Although many schools have support services in place to aid the learning of vulnerable students, it is becoming increasingly important for schools to also offer social and behavioural support to make sure nothing stands in the way of young people achieving their full potential.
We have a Social Inclusion Team operating at George Spencer Academy, which specialises in providing emotional support to ensure that children feel happy and supported in order for them to achieve their full potential.
Recently we have focused on developing more individualised support for young carers in the school. A young carer is a young person aged between five and 18 who cares for a parent or sibling with a physical or mental health difficulty or a parent with substance misuse.
Young carers can experience problems with attendance, behaviour or concentration in class and offering them the right support can really make a difference.
With BBC research suggesting that one in 12 secondary school pupils could have a caring role, and with many students reluctant to admit to being a young carer, it is vital that schools recognise the support needs of this vulnerable group.
When one of the students in our school was identified as being a young carer I realised there were gaps in my skills and knowledge that I needed to tackle.
So we started working with Family Action, a national charity that works with disadvantaged and vulnerable families and children. In Nottinghamshire, they are commissioned by the local authority to provide a young carers service. Backed up by Nottinghamshire County Council’s Young Carers Strategy, Family Action has introduced a Quality Standard which encourages schools to understand the issues faced by young carers and have effective mechanisms in place to identify and support them in school.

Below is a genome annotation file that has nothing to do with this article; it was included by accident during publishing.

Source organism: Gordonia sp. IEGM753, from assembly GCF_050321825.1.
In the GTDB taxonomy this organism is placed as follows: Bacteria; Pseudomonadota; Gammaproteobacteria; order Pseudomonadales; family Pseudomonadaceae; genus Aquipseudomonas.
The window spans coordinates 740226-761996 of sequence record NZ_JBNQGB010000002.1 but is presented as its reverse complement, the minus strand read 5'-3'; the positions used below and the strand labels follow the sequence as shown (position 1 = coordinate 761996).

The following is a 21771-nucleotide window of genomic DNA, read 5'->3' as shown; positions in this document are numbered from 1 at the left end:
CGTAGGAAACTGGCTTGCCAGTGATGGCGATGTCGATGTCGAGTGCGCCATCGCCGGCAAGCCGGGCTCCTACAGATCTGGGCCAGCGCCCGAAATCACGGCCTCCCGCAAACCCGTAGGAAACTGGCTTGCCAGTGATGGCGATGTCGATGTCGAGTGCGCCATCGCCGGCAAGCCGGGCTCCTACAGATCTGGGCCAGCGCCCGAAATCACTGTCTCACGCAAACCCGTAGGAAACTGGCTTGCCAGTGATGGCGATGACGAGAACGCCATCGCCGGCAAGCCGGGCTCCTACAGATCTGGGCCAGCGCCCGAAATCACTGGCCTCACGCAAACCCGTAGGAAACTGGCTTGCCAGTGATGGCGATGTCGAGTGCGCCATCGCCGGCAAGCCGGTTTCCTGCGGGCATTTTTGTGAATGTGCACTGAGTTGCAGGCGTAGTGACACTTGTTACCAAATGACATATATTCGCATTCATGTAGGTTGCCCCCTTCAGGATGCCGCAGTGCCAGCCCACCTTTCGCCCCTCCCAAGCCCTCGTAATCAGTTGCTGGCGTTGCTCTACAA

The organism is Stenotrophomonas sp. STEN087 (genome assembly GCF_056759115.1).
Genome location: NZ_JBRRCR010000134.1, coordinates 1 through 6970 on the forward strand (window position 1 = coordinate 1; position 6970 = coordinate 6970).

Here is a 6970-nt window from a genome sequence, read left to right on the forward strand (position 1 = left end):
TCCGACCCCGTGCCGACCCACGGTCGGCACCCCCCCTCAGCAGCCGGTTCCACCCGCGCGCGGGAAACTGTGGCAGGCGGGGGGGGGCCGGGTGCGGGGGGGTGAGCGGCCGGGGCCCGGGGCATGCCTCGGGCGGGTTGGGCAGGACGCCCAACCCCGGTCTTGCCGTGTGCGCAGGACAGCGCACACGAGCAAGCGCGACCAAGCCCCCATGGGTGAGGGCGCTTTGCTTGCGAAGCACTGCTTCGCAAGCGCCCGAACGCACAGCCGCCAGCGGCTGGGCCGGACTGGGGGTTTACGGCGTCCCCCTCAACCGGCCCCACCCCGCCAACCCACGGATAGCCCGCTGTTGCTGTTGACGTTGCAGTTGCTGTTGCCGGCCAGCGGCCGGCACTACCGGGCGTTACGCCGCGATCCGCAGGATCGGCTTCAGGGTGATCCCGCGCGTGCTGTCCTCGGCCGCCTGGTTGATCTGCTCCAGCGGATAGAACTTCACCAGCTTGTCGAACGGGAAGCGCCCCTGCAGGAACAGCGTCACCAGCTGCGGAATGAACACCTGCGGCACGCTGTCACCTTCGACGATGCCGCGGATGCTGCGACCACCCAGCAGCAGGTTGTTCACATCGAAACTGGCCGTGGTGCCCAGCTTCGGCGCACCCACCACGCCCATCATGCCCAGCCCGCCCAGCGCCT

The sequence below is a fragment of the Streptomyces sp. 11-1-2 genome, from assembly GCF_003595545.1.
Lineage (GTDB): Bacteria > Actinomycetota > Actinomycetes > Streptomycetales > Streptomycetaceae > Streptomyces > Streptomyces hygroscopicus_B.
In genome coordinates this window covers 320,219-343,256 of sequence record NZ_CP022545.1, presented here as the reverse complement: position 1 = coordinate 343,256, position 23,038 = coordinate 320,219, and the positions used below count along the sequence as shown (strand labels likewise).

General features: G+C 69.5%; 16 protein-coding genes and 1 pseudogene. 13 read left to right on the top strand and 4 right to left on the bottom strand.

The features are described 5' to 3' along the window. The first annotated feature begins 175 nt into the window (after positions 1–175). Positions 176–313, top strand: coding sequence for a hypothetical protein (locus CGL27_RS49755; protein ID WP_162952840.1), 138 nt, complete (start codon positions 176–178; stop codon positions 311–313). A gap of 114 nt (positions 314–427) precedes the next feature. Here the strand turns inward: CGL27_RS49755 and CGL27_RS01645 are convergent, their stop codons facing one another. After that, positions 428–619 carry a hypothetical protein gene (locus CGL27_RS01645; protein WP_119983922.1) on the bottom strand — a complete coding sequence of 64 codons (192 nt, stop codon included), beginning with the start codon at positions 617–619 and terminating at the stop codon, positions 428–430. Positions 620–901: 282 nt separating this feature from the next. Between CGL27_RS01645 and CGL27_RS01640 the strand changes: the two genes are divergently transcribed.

The Quality Standard aids schools to become centres of excellence in supporting young carers. This involves showing a significant improvement in targeting and supporting potentially vulnerable young carers, and presenting evidence of this.
As part of my professional development I took on the lead responsibility for young carers in our school undertaking training with Family Action to raise awareness about young carers, working with students and teaching staff to help us to develop a young carer policy outlining the most effective way to support our young people.
Now our young carer’s policy is in place at George Spencer, we feel confident that we provide each young carer with appropriate individualised support.
There are particular identifying factors related to being a young carer that school staff can look out for which may include attendance concerns, underachievement, difficulties with homework, emotional health and wellbeing indicators, lack of parental engagement with school, and a reluctance to talk about home life.
After identifying the young carer, we evaluate the impact and nature of their caring role using specific young carer’s assessment tools. Our aim is to build a relationship with the young carer, offering emotional support in one-on-one meetings, discussing the caring role with them, providing information on the illness of the parent, and closely monitoring their academic achievement.